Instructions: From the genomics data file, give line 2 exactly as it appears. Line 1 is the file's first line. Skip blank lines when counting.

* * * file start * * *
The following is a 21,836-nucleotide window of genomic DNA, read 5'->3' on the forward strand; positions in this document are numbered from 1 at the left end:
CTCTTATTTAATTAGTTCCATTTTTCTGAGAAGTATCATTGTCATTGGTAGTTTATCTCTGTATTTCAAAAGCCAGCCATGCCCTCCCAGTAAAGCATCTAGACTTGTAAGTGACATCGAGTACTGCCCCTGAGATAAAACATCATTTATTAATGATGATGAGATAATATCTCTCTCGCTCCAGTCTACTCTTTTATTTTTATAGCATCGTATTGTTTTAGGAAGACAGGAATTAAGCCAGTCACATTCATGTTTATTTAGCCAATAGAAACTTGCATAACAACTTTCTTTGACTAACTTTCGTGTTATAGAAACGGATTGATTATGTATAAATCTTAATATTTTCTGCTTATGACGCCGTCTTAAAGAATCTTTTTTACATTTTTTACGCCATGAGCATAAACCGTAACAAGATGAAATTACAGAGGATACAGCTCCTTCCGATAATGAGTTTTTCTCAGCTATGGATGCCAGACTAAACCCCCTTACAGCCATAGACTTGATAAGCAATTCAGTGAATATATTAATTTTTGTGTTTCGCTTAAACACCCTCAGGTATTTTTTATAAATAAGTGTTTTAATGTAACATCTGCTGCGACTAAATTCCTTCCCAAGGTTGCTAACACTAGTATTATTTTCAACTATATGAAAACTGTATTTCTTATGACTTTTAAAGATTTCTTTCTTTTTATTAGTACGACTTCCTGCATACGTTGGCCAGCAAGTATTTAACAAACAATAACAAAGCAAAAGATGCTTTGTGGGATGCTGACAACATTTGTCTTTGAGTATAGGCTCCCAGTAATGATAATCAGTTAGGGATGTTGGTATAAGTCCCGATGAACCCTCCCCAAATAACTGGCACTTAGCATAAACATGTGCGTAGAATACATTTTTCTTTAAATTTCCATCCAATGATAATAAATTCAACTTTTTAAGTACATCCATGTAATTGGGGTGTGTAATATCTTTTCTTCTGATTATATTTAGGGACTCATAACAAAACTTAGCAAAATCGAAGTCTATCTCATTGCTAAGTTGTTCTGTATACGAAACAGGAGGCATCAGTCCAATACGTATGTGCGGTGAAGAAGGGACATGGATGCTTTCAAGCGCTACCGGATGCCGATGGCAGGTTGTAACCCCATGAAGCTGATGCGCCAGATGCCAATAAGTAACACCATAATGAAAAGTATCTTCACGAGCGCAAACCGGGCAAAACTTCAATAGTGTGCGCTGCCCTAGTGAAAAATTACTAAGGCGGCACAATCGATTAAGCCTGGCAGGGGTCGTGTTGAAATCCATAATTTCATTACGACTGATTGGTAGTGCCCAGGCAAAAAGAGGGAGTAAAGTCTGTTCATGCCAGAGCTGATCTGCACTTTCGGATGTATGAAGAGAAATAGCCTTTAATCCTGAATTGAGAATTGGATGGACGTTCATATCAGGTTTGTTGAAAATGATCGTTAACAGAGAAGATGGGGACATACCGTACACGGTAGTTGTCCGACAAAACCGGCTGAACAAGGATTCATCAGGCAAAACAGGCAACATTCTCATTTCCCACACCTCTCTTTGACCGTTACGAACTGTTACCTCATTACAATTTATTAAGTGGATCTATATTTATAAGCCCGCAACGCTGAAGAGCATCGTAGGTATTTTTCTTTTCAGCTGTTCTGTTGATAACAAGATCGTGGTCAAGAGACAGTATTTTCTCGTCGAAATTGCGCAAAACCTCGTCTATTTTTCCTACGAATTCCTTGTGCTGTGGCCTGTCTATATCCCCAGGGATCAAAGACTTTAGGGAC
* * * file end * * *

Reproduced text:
CTCTTATTTAATTAGTTCCATTTTTCTGAGAAGTATCATTGTCATTGGTAGTTTATCTCTGTATTTCAAAAGCCAGCCATGCCCTCCCAGTAAAGCATCTAGACTTGTAAGTGACATCGAGTACTGCCCCTGAGATAAAACATCATTTATTAATGATGATGAGATAATATCTCTCTCGCTCCAGTCTACTCTTTTATTTTTATAGCATCGTATTGTTTTAGGAAGACAGGAATTAAGCCAGTCACATTCATGTTTATTTAGCCAATAGAAACTTGCATAACAACTTTCTTTGACTAACTTTCGTGTTATAGAAACGGATTGATTATGTATAAATCTTAATATTTTCTGCTTATGACGCCGTCTTAAAGAATCTTTTTTACATTTTTTACGCCATGAGCATAAACCGTAACAAGATGAAATTACAGAGGATACAGCTCCTTCCGATAATGAGTTTTTCTCAGCTATGGATGCCAGACTAAACCCCCTTACAGCCATAGACTTGATAAGCAATTCAGTGAATATATTAATTTTTGTGTTTCGCTTAAACACCCTCAGGTATTTTTTATAAATAAGTGTTTTAATGTAACATCTGCTGCGACTAAATTCCTTCCCAAGGTTGCTAACACTAGTATTATTTTCAACTATATGAAAACTGTATTTCTTATGACTTTTAAAGATTTCTTTCTTTTTATTAGTACGACTTCCTGCATACGTTGGCCAGCAAGTATTTAACAAACAATAACAAAGCAAAAGATGCTTTGTGGGATGCTGACAACATTTGTCTTTGAGTATAGGCTCCCAGTAATGATAATCAGTTAGGGATGTTGGTATAAGTCCCGATGAACCCTCCCCAAATAACTGGCACTTAGCATAAACATGTGCGTAGAATACATTTTTCTTTAAATTTCCATCCAATGATAATAAATTCAACTTTTTAAGTACATCCATGTAATTGGGGTGTGTAATATCTTTTCTTCTGATTATATTTAGGGACTCATAACAAAACTTAGCAAAATCGAAGTCTATCTCATTGCTAAGTTGTTCTGTATACGAAACAGGAGGCATCAGTCCAATACGTATGTGCGGTGAAGAAGGGACATGGATGCTTTCAAGCGCTACCGGATGCCGATGGCAGGTTGTAACCCCATGAAGCTGATGCGCCAGATGCCAATAAGTAACACCATAATGAAAAGTATCTTCACGAGCGCAAACCGGGCAAAACTTCAATAGTGTGCGCTGCCCTAGTGAAAAATTACTAAGGCGGCACAATCGATTAAGCCTGGCAGGGGTCGTGTTGAAATCCATAATTTCATTACGACTGATTGGTAGTGCCCAGGCAAAAAGAGGGAGTAAAGTCTGTTCATGCCAGAGCTGATCTGCACTTTCGGATGTATGAAGAGAAATAGCCTTTAATCCTGAATTGAGAATTGGATGGACGTTCATATCAGGTTTGTTGAAAATGATCGTTAACAGAGAAGATGGGGACATACCGTACACGGTAGTTGTCCGACAAAACCGGCTGAACAAGGATTCATCAGGCAAAACAGGCAACATTCTCATTTCCCACACCTCTCTTTGACCGTTACGAACTGTTACCTCATTACAATTTATTAAGTGGATCTATATTTATAAGCCCGCAACGCTGAAGAGCATCGTAGGTATTTTTCTTTTCAGCTGTTCTGTTGATAACAAGATCGTGGTCAAGAGACAGTATTTTCTCGTCGAAATTGCGCAAAACCTCGTCTATTTTTCCTACGAATTCCTTGTGCTGTGGCCTGTCTATATCCCCAGGGATCAAAGACTTTAGGGAC